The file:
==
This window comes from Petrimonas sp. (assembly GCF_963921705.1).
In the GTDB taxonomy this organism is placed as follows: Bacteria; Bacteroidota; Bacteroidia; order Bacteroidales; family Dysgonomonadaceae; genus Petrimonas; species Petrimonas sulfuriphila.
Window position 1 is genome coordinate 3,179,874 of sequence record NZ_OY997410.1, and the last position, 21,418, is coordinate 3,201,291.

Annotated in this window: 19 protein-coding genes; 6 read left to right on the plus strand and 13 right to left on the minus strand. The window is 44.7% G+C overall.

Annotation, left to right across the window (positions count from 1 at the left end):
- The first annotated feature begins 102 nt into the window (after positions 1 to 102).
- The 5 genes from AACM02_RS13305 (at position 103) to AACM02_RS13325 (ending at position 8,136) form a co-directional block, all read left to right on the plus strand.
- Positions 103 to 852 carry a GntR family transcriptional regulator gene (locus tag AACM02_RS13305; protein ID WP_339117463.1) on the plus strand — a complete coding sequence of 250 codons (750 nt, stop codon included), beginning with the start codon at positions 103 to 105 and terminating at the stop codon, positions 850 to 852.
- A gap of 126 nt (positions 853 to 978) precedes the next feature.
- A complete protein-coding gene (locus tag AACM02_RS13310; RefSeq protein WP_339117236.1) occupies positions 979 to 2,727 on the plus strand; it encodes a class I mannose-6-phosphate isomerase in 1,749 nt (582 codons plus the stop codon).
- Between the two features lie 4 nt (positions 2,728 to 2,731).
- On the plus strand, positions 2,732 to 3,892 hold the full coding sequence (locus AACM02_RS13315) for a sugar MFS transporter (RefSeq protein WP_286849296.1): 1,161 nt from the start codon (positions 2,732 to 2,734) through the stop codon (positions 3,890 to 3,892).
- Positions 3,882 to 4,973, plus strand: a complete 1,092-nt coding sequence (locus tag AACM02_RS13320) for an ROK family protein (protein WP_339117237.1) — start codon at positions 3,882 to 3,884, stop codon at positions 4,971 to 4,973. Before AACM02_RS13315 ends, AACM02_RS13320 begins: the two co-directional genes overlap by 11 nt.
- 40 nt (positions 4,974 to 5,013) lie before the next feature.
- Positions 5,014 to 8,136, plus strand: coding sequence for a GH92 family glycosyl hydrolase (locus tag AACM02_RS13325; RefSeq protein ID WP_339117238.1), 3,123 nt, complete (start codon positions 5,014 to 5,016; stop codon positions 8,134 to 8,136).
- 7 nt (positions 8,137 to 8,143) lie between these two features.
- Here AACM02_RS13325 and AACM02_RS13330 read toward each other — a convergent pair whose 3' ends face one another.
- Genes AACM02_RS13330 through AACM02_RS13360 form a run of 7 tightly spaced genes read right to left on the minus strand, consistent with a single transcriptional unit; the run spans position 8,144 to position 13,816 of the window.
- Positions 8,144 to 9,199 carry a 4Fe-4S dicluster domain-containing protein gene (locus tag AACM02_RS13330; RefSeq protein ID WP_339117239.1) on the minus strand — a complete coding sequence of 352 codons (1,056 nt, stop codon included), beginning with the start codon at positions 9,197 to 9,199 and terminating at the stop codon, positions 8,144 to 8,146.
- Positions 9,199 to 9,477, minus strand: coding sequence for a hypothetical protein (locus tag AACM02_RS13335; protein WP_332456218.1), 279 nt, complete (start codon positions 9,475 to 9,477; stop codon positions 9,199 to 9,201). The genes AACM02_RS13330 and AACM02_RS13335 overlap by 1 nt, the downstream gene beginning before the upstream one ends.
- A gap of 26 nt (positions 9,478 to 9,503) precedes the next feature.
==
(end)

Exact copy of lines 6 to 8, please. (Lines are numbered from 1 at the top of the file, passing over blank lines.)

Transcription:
- The first annotated feature begins 102 nt into the window (after positions 1 to 102).
- The 5 genes from AACM02_RS13305 (at position 103) to AACM02_RS13325 (ending at position 8,136) form a co-directional block, all read left to right on the plus strand.
- Positions 103 to 852 carry a GntR family transcriptional regulator gene (locus tag AACM02_RS13305; protein ID WP_339117463.1) on the plus strand — a complete coding sequence of 250 codons (750 nt, stop codon included), beginning with the start codon at positions 103 to 105 and terminating at the stop codon, positions 850 to 852.